The Muppets have been around all my life. Sesame Street, Fraggle Rock, movies, and television specials, I grew up watching those talking bits of foam and cloth. They taught me life lessons and that life could be less serious. With that in mind, I picked up Make Art Make Money by Elizabeth Hyde Stevens, a book that promised a glimpse into how this empire was created and sustained.
What did I get out of this book? Jim Henson created his way through life, making informed and interesting decisions all while laughing his ass off. He was always a person god to me, another Mississippi boy that rose from the clay and told stories, but reading about how he made his art a part of everything was inspiring.
Not that the book is perfect. Reading it, you will find a few of the same stories and people repeated. It reads a bit like a graduate thesis on Jim Henson; at times dry and redundant, pushing the points it needs to a little too hard with the same sources. The parts of levity and interesting writing come from the sources and quotes, not from the writer herself. This does help get her out of the way and let the story unfold until she asserts herself into the narrative to make an observation. Possibly I am simply used to reading too much fiction and the jarring elements of expository nonfiction are just not in my wheelhouse, but I found the style inconsistent or redundant as I made my way through.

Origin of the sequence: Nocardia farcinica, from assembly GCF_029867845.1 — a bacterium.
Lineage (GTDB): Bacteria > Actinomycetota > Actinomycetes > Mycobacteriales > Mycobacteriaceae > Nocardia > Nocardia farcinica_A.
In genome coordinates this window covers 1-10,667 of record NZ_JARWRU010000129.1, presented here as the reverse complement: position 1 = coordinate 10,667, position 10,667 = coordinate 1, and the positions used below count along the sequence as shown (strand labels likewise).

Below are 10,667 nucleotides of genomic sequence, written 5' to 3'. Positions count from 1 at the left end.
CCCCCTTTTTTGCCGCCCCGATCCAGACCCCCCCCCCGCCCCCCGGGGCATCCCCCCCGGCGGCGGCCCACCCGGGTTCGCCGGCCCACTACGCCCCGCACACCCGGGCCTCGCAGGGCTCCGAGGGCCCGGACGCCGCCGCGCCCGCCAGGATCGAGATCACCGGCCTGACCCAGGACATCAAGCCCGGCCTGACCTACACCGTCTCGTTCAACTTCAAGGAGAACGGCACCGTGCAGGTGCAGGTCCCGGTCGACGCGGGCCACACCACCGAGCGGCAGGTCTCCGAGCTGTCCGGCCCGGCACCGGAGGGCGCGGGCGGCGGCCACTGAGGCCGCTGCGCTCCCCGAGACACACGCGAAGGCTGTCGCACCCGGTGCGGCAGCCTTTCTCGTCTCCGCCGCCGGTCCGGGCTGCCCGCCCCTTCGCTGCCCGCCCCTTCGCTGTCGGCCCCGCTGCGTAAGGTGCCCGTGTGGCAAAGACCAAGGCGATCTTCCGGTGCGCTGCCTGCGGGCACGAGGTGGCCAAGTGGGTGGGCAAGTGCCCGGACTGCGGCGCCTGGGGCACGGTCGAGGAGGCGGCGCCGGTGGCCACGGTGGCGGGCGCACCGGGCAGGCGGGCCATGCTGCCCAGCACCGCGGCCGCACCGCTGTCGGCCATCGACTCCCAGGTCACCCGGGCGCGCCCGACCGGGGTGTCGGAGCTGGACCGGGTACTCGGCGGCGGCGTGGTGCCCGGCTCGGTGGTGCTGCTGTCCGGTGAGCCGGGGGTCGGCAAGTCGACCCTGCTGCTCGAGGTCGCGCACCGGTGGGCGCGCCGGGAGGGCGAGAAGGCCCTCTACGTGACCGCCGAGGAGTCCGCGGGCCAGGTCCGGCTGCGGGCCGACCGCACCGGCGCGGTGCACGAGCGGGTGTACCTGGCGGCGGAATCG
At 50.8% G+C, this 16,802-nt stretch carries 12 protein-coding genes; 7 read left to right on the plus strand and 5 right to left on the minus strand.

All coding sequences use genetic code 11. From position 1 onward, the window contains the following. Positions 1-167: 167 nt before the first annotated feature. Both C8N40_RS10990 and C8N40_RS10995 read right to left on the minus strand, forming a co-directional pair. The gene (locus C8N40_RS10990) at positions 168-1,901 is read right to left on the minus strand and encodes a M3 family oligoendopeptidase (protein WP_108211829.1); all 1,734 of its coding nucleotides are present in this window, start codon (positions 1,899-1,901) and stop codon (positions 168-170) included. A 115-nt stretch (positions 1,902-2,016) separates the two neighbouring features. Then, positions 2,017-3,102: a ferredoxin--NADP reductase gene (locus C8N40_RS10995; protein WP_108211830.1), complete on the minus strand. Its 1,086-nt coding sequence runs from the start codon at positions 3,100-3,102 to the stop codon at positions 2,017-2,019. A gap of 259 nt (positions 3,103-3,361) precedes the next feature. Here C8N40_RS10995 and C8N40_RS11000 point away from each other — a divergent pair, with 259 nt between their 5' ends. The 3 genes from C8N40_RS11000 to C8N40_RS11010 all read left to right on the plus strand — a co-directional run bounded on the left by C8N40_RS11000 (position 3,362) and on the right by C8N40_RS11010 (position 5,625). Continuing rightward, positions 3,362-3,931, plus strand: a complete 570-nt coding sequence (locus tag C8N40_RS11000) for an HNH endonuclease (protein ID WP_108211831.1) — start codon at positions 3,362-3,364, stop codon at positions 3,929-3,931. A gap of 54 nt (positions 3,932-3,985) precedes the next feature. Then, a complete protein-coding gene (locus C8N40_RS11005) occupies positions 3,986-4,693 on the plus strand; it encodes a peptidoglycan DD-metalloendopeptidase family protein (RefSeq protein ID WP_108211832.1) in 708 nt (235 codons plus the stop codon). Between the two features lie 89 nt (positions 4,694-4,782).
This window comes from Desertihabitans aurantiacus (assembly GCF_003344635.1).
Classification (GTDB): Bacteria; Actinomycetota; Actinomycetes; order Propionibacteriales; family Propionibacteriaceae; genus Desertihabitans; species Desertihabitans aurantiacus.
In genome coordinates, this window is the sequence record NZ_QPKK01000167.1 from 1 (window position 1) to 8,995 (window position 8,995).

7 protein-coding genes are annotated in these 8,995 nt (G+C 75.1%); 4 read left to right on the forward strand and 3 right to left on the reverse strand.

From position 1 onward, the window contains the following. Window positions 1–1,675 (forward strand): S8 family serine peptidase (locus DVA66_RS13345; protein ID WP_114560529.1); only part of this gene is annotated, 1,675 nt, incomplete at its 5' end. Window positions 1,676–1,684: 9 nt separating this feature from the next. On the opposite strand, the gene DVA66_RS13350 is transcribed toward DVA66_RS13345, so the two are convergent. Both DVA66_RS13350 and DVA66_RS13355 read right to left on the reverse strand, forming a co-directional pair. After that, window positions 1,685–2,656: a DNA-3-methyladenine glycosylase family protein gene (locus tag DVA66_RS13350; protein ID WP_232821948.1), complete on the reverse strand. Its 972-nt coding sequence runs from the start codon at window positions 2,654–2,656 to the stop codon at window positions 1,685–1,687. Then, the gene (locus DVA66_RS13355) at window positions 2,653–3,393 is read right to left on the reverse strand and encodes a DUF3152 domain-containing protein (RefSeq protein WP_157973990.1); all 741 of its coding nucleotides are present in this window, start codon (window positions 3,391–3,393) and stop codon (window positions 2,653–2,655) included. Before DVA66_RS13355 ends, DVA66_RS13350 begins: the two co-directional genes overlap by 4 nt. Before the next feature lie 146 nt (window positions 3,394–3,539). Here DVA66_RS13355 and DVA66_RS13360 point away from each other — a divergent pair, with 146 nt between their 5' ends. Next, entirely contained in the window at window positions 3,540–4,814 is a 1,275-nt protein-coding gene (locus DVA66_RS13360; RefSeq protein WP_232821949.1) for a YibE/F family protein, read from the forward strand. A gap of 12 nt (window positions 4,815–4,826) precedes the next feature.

If you have an interest in Jim Henson or in how a creative mind forms a company, this is a good book to get some ground rules down. For the most part the lessons seem to fall within the golden rule: Be kind to others. Other lessons like retaining copyright of characters and reinvesting in your own work are useful, but seem to only work if you are as successful as Henson was.
Go out and read it if only to appreciate a great man.